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The Quantum Thief


The Quantum Thief

One thing to be said for Finnish author Hannu Rajaniemi is that
he is not remotely concerned with holding your hand and walking you
through a cookie-cutter science fiction novel. In fact, he drops
you immediately into action, puts a blindfold on you, spins you
three times, rips off that blindfold, and kicks you in the pants
and down the elevator shaft. THE QUANTUM THIEF motors forward,
often at faster-than-light speed. While you can find yourself
holding your head trying to follow and understand all that happens,
any frustration you feel is washed over by one very telling
sensation: this book is sensational.

Trying to explain the plot is like trying to look at a plate of
spaghetti and perfectly pick out the opposing ends of the same
strand of pasta amidst the jumble. Jean le Flambeur has to awaken
every day in prison and kill himself. This has to be done before
his other self gets to him first. Things don't get less
confusing when Mieli busts him out of the prison and whisks him
away to Oubliette, the Moving City of Mars. Jean has had many
lives, and his past is shrouded in mystery. One thing that is true
is that his notoriety stretches throughout the Heterarchy, and as a
master thief he has worked hard to hide his past from one person in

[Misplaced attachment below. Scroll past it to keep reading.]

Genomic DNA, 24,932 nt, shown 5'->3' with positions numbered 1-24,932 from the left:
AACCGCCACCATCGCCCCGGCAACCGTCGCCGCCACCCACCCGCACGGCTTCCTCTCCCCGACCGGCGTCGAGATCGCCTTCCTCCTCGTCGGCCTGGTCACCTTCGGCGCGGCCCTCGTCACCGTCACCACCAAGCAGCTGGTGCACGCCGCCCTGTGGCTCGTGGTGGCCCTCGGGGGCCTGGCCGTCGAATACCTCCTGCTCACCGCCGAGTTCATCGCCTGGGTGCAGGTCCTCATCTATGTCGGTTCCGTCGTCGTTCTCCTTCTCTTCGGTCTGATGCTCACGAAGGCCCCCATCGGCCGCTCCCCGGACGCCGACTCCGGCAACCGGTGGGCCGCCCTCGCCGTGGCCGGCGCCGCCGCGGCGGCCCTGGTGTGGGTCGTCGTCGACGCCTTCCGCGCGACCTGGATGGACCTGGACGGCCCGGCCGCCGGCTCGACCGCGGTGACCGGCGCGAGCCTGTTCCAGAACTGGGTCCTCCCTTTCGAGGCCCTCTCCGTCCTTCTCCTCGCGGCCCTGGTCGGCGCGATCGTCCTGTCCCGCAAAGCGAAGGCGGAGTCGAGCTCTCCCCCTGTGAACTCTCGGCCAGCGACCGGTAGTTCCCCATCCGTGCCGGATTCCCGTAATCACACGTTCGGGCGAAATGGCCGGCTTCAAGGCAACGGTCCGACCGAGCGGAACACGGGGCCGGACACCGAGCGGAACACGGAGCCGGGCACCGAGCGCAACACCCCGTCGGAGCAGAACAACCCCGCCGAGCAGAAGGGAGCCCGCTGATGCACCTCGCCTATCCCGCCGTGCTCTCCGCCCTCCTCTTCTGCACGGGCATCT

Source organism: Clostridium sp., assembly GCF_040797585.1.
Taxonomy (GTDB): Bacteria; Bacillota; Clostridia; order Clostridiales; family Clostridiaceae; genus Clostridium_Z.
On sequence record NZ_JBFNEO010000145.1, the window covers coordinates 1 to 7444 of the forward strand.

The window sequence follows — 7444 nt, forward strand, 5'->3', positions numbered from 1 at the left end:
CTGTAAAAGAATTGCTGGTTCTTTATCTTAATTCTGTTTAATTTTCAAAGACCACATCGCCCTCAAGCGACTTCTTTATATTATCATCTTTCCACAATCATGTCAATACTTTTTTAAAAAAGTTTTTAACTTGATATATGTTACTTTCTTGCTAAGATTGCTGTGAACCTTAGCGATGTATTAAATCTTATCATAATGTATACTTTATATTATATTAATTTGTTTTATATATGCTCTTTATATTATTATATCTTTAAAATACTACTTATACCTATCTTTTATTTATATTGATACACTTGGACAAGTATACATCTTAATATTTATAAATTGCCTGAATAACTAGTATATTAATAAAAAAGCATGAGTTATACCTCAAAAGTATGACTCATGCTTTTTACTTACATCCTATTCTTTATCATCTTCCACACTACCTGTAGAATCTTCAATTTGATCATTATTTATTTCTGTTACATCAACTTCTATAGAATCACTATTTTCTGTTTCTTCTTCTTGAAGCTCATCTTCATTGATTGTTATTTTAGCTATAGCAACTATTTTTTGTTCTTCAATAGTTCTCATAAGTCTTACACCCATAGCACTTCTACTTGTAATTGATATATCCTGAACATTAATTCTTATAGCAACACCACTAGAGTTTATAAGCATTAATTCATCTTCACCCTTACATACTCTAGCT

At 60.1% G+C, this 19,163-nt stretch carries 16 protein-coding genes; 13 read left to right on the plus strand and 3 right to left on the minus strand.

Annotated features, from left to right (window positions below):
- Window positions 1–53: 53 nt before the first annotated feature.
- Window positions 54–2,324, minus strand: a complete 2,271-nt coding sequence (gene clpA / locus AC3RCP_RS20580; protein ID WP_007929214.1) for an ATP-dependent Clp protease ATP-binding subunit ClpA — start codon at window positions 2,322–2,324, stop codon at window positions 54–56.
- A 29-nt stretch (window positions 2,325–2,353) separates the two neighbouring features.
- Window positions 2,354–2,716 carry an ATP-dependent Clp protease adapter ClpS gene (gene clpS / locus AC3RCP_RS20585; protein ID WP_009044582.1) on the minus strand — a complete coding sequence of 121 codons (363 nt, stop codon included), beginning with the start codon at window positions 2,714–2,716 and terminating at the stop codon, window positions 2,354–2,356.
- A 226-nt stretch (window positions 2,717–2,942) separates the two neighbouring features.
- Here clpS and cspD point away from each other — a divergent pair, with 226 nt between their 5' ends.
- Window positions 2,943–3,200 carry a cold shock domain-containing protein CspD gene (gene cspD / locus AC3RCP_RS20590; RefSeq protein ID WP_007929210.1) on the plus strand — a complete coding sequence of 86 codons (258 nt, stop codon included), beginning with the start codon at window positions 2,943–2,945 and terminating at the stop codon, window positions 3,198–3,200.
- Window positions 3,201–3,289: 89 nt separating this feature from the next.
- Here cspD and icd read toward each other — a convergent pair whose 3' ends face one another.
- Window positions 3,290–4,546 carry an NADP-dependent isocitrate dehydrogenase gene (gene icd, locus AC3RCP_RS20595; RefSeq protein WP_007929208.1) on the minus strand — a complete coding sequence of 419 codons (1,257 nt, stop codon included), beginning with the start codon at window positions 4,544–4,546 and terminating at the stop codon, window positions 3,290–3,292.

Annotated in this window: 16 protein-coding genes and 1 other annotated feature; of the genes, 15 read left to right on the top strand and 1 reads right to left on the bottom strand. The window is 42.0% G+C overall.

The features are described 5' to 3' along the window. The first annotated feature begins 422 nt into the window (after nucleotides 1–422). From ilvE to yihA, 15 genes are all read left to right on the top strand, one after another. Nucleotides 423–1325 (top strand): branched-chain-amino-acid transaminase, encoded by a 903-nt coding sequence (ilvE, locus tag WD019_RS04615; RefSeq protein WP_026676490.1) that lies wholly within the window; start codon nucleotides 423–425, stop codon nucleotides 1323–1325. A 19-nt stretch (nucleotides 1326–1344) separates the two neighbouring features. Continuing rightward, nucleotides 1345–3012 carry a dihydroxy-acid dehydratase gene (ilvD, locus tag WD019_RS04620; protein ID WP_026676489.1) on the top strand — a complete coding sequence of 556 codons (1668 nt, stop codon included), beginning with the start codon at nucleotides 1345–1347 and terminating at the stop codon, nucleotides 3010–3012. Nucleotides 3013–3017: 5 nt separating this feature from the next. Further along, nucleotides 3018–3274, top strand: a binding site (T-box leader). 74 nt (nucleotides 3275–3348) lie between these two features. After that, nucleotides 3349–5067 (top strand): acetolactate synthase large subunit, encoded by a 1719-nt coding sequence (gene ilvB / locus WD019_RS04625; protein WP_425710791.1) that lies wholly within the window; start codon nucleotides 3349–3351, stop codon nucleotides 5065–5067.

particular: himself. Now he wants to finish the one great heist
that has eluded him, but in order to do so, he will need to
rediscover himself and all his old mysterious lives, while, in the
meantime, investigator Isidore Beautrelet is tracking him as the
suspect in a murder.

That may seem somewhat straightforward, but as you turn pages
you'll find that it's not. That only covers about half of it. Let's
be honest, though. It's not a stretch to expect that Rajaniemi
would lead us through convoluted and tricksome roads, especially
when you consider that he has a Ph.D in string theory. One way much
of the confusion may have been resolved is with an index, but, as I
said, the author has no interest in holding your hand. Therein lies
one of the great beauties of allowing yourself to be taken along
for the ride. If you yield to the adventure and endure the first
third with its confusing and seemingly unrelated interludes, you
will ultimately be mesmerized as the story collides, merging the
strings of Jean and Isidore into one world-bending tale.

THE QUANTUM THIEF is a spectacular debut novel. It's a hard book
and a confusing one at times. It's also dense --- not a rote space
opera, but an edgy and intense hard science fiction adventure. This
is its greatest strength as well as its greatest flaw, for it may
alienate some readers who become too aggravated with not having
clearly laid out answers from the beginning. But the payoff for any
misgivings they have is paid back tenfold by the time they turn the
final page, if they have the fortitude to simply let go of the
safety bar and enjoy the plunge.

Reviewed by Stephen Hubbard on June 6, 2011

The Quantum Thief
by Hannu Rajaniemi

  • Publication Date: May 10, 2011
  • Genres: Fiction, Science Fiction
  • Hardcover: 336 pages
  • Publisher: Tor Books
  • ISBN-10: 0765329492
  • ISBN-13: 9780765329493